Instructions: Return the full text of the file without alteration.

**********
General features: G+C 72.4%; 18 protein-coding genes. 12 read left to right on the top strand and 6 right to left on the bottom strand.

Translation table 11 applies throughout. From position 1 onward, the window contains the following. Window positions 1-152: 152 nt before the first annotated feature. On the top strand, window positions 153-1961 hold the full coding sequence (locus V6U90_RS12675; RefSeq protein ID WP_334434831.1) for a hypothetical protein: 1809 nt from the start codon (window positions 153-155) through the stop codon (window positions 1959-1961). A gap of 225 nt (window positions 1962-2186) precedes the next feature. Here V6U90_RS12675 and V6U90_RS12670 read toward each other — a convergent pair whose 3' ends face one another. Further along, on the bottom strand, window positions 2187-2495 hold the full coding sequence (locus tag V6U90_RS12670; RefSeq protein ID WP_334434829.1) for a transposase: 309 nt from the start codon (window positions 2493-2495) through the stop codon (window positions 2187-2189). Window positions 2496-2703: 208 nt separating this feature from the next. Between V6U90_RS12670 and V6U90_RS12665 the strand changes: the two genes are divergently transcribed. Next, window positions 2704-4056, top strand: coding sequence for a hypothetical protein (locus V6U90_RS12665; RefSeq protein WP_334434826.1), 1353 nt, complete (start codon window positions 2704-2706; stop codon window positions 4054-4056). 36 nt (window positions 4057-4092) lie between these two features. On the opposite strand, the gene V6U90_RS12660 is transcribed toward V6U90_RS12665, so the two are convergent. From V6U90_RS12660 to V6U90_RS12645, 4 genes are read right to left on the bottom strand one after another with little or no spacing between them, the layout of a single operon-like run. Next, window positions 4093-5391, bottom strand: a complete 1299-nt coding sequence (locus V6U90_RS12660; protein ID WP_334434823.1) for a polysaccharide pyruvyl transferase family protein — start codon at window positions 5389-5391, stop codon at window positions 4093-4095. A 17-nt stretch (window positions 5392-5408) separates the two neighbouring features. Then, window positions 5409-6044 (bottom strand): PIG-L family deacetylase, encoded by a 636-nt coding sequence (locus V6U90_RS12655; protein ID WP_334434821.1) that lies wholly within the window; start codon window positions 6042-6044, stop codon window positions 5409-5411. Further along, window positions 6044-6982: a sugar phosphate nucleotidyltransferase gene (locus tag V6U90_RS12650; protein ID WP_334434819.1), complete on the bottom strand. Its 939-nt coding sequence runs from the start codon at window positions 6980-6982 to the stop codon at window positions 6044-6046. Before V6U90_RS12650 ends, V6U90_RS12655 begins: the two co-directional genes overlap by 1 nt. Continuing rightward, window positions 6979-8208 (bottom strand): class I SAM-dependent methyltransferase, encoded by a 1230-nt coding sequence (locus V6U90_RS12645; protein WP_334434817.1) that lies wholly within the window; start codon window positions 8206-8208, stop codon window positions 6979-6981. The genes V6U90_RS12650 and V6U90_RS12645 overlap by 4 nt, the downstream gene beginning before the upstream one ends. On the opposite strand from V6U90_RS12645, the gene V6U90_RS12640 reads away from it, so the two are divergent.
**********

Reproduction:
General features: G+C 72.4%; 18 protein-coding genes. 12 read left to right on the top strand and 6 right to left on the bottom strand.

Translation table 11 applies throughout. From position 1 onward, the window contains the following. Window positions 1-152: 152 nt before the first annotated feature. On the top strand, window positions 153-1961 hold the full coding sequence (locus V6U90_RS12675; RefSeq protein ID WP_334434831.1) for a hypothetical protein: 1809 nt from the start codon (window positions 153-155) through the stop codon (window positions 1959-1961). A gap of 225 nt (window positions 1962-2186) precedes the next feature. Here V6U90_RS12675 and V6U90_RS12670 read toward each other — a convergent pair whose 3' ends face one another. Further along, on the bottom strand, window positions 2187-2495 hold the full coding sequence (locus tag V6U90_RS12670; RefSeq protein ID WP_334434829.1) for a transposase: 309 nt from the start codon (window positions 2493-2495) through the stop codon (window positions 2187-2189). Window positions 2496-2703: 208 nt separating this feature from the next. Between V6U90_RS12670 and V6U90_RS12665 the strand changes: the two genes are divergently transcribed. Next, window positions 2704-4056, top strand: coding sequence for a hypothetical protein (locus V6U90_RS12665; RefSeq protein WP_334434826.1), 1353 nt, complete (start codon window positions 2704-2706; stop codon window positions 4054-4056). 36 nt (window positions 4057-4092) lie between these two features. On the opposite strand, the gene V6U90_RS12660 is transcribed toward V6U90_RS12665, so the two are convergent. From V6U90_RS12660 to V6U90_RS12645, 4 genes are read right to left on the bottom strand one after another with little or no spacing between them, the layout of a single operon-like run. Next, window positions 4093-5391, bottom strand: a complete 1299-nt coding sequence (locus V6U90_RS12660; protein ID WP_334434823.1) for a polysaccharide pyruvyl transferase family protein — start codon at window positions 5389-5391, stop codon at window positions 4093-4095. A 17-nt stretch (window positions 5392-5408) separates the two neighbouring features. Then, window positions 5409-6044 (bottom strand): PIG-L family deacetylase, encoded by a 636-nt coding sequence (locus V6U90_RS12655; protein ID WP_334434821.1) that lies wholly within the window; start codon window positions 6042-6044, stop codon window positions 5409-5411. Further along, window positions 6044-6982: a sugar phosphate nucleotidyltransferase gene (locus tag V6U90_RS12650; protein ID WP_334434819.1), complete on the bottom strand. Its 939-nt coding sequence runs from the start codon at window positions 6980-6982 to the stop codon at window positions 6044-6046. Before V6U90_RS12650 ends, V6U90_RS12655 begins: the two co-directional genes overlap by 1 nt. Continuing rightward, window positions 6979-8208 (bottom strand): class I SAM-dependent methyltransferase, encoded by a 1230-nt coding sequence (locus V6U90_RS12645; protein WP_334434817.1) that lies wholly within the window; start codon window positions 8206-8208, stop codon window positions 6979-6981. The genes V6U90_RS12650 and V6U90_RS12645 overlap by 4 nt, the downstream gene beginning before the upstream one ends. On the opposite strand from V6U90_RS12645, the gene V6U90_RS12640 reads away from it, so the two are divergent.